What startups can teach big companies
I was speaking with a startup professional a few days ago about why startups are such exciting places to work. He said, and I agree that one of the reasons people stay in the startup space, even if they know the odds are against them and their company’s success, is because of the energy and rapid pace of it. While there are traits that would be challenging to parlay into larger companies, there’s a lot they can learn from startups. I read that 40% of companies founded in the 20th Century will ultimately fail in the 21st Century. What does that tell us? The old companies that embrace their youthful startup counterparts have better odds than dinosaurs left for extinction.
1. Failure isn’t the end- it’s part of the journey
This may be a hard one to convince shareholders of, but it’s certainly a mantra that your people can and should embrace. The get the most out of people and your concept, it’s important to put things out there and roll with it when they don’t go according the plan. The learnings and experiences that come on the heels of failure are often the quickest path to a ‘what next’ that gets you closer to success. Teach your people that mistakes are part of the process- not that they should seek it out, but feel confident that when (not if) something goes wrong, they’re supported and encouraged to extract the lessons from why that happened.
2. Change is good and often necessary even if it brings discomfort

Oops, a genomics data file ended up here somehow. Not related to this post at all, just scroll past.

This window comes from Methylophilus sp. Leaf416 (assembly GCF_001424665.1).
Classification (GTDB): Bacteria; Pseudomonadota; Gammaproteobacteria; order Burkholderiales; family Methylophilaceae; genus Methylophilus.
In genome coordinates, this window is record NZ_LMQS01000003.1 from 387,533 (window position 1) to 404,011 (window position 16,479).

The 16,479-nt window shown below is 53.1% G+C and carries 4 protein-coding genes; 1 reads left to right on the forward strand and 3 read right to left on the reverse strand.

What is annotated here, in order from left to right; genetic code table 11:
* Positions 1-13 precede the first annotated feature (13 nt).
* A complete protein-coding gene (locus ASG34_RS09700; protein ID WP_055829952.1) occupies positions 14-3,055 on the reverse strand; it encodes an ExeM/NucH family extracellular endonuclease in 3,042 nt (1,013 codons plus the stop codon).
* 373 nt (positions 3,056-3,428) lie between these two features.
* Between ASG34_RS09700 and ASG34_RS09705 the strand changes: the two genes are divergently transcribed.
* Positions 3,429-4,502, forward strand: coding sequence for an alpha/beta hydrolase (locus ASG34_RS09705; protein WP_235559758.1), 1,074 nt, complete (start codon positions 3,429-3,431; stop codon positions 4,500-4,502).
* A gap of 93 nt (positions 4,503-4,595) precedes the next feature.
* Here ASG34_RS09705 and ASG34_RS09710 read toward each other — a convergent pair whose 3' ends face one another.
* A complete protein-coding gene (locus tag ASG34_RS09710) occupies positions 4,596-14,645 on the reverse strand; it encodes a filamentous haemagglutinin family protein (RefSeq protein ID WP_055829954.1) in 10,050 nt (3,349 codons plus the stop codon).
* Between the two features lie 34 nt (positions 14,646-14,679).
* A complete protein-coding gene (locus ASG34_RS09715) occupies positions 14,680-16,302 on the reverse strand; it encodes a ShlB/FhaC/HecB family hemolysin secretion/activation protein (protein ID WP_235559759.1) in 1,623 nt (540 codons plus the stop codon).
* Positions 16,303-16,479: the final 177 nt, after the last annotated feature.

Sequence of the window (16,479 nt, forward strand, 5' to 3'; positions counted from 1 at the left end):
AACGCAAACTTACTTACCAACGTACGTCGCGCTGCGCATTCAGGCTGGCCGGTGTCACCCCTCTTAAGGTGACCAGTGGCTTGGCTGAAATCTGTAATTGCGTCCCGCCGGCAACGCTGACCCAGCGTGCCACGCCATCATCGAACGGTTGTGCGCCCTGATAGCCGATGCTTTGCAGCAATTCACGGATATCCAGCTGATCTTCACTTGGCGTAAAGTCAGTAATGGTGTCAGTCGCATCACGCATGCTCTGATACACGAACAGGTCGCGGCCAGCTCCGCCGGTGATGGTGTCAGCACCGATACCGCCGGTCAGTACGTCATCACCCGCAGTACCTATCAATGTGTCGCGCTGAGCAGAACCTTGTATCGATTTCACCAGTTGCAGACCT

While it often creates uncertainty and discomfort, change is a necessity to keep growing and staying relevant. If a startup hasn’t gone through recent iterations of changes, that’s a very bad thing often times. For larger companies, they may not change to the degree that a startup will, but it’s important to build a foundation and culture that is malleable and adaptable. Change is our friend, say it with me.
3. Act quick, learn faster
Put something out into the world and see how it does. That may be counterintuitive to many companies who rely on revisions upon revisions, but often times if you share something with the world you’ll learn quickly on how it performs, what adaptations are necessary and how to get it to the right place. If your company moved at a turtle’s pace with evolving and innovating, your customers will often outgrow you and leave you behind.
4. Share the wealth and see the return
In a world where everyone is looking for a ‘what’s next’ the best way to keep top and rising talent is to let them have some skin in the game. When possible, give them some of the company and you’ll see the return on that is ten-fold. People want to be part of something, not just work for someone. Startups use equity as an incentive for their talent and the startups that takeoff have many founding members who have a vested interest in making sure the company succeeds.